Hinsdale County offers the perfect climate and soil for many kinds of edible mushrooms, including boletus, inky caps and scaly urchins. Mushrooms are usually in their prime in August, although their growth does depend on the year’s rainfall. Some trails that may produce a hearty mushroom population include Cataract Gulch, Williams Creek and Alpine Gulch. Be sure to verify that the mushrooms collected are not poisonous. It is recommended that while picking mushrooms, each find should be wrapped individually in case a poisonous mushroom was collected by mistake. Other edible parts of the scenery include wild raspberries and choke cherries. Wild strawberries can be enjoyed by those lucky enough to spot them.
Lake City's namesake was formed hundreds of years ago by a rare natural earthflow called the Slumgullion Slide, which blocked the Lake Fork of the Gunnison River. Lake San Cristobal is the second-largest natural lake in Colorado.
A variety of trout live in the cold waters of this lake. You can fish from any of the public access areas of the shore, including those near the lake outlet, and those located on the east side of the lake along County Road 33 at Wupperman Campground. Or, you can float your boat and fish from the surface.
State catch and possession limits apply and licenses are required. Fishing licenses are available at the lake and in town from several equipment outfitters.
Boats, including canoes, kayaks, and fishing boats, are available for rent from local businesses. A public boat ramp, dock and parking area are located part way along the west side of the lake. Eight slips are available: two for day use and six which can be reserved, for a fee, by calling Hinsdale County at 970-944-2225.
Camping at Wupperman Campground
Located on the east side of Lake San Cristobal, this county-owned public campground features 31 sites with excellent views of the lake. Various site lengths will accommodate RVs and/or tents. Water, trash removal, vault toilets, picnic tables, grills and fire grates, dump station. No electricity. Cost is $15 per night. Elevation is 9000 feet.
From Lake City, travel south on highway 149 for 2 miles and then take a right onto County Road 30. Travel 1.5 miles to the junction of County Road 33, turn left. Travel 2 miles (road becomes gravel). Wupperman Campground is located on the right hand side. During the summer months, campground hosts can assist you with your questions. For more information, contact Hinsdale County at 970-944-2225.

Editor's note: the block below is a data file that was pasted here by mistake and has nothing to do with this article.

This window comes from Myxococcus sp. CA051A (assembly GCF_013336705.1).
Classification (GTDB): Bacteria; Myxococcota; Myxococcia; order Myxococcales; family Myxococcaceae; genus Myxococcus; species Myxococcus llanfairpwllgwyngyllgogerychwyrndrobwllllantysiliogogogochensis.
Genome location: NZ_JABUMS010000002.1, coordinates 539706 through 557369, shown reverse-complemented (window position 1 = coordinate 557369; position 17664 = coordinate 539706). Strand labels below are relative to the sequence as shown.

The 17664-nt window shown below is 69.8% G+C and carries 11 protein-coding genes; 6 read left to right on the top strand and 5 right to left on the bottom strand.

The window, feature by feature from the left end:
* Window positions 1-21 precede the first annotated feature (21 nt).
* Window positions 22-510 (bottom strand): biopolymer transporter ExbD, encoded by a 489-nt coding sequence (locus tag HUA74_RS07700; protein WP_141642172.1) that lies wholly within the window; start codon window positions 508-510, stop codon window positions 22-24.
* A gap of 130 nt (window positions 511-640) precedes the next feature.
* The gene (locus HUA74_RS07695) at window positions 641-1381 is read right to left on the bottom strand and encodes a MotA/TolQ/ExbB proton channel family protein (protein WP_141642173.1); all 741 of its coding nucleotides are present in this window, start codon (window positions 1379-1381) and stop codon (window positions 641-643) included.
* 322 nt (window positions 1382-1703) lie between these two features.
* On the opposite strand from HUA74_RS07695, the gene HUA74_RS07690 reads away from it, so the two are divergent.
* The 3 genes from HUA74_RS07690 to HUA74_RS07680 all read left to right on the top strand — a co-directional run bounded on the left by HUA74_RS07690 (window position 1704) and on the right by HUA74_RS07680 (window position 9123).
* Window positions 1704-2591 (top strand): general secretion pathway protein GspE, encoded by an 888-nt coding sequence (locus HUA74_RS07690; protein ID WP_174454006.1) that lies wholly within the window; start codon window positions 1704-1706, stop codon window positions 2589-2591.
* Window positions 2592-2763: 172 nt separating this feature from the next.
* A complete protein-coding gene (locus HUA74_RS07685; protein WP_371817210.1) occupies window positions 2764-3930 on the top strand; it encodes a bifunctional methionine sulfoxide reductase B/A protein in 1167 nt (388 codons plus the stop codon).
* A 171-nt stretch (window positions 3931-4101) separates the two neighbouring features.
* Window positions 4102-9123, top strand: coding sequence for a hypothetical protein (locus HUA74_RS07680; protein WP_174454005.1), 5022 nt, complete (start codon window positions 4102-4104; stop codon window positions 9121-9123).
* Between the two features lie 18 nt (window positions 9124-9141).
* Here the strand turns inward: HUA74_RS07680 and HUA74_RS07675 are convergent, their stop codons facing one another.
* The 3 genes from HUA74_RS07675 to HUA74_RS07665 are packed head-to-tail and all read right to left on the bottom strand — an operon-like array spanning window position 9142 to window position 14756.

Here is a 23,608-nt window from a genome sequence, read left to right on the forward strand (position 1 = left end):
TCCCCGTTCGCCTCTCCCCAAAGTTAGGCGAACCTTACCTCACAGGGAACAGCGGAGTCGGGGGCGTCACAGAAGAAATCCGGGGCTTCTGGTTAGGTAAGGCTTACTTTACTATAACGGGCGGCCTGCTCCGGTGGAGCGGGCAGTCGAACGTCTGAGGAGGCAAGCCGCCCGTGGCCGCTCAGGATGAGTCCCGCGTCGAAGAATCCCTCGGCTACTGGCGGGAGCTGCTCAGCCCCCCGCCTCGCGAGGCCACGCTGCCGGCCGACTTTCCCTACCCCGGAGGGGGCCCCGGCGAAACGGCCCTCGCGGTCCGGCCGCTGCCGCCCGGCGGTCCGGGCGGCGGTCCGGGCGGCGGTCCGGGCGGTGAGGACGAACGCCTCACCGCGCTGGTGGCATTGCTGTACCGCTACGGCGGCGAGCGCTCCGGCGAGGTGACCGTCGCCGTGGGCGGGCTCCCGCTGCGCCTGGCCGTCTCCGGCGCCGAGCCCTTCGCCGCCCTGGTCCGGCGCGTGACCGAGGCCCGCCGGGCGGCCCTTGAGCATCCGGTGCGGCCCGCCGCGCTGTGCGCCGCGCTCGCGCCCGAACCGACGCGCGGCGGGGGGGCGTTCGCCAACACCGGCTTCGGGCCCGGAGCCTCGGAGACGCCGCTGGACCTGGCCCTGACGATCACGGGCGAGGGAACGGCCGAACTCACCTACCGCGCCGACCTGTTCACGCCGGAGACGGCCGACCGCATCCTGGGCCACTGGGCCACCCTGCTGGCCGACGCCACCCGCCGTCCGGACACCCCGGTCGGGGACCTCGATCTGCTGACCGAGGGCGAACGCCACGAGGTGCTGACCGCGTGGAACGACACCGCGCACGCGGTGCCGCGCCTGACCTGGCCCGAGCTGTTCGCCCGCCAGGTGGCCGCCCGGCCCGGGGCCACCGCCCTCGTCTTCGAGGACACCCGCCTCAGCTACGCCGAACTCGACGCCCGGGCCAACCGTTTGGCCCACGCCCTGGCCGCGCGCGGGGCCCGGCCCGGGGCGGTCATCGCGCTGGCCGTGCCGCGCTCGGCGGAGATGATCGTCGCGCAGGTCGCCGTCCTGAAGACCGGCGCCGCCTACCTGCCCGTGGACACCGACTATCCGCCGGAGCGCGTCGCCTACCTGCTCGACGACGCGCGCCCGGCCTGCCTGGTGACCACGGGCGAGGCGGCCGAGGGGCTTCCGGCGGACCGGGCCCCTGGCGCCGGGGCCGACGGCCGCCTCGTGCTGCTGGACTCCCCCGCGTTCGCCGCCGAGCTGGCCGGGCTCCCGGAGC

Wildlife Viewing at Lake San Cristobal
Water sources typically attract a big variety of wildlife, including migratory birds, beavers and other small mammals, and larger animals such as elk and moose. At Lake San Cristobal, you are likely to see many animals, especially during the warmer seasons.
Canada geese can usually be seen at the lake outlet near the junction of County Roads 30 and 33. Migratory birds, including geese and a variety of ducks, can be seen at the marshy, south end of the lake, along with smaller birds, beavers, and more rarely, elk and moose.
Red Mountain Gulch Day Use Area is a good place to park, as is the area by the bridge at the lake inlet a little further up the road.
Red Mountain Gulch Day Use Area
Located at the south end of Lake San Cristobal on County Road 30, the Red Mountain Gulch Day Use Area is a great location for your small picnic or large gathering.
Facilities include several picnic spots, each with a picnic table and grill, plus a pavilion shelter with a large outdoor cooking grill. Restrooms are available seasonally. This picturesque area is close to the marshy end of the lake where many birds and other wildlife may be seen. For more information about this area, call Hinsdale County at 970-944-2225.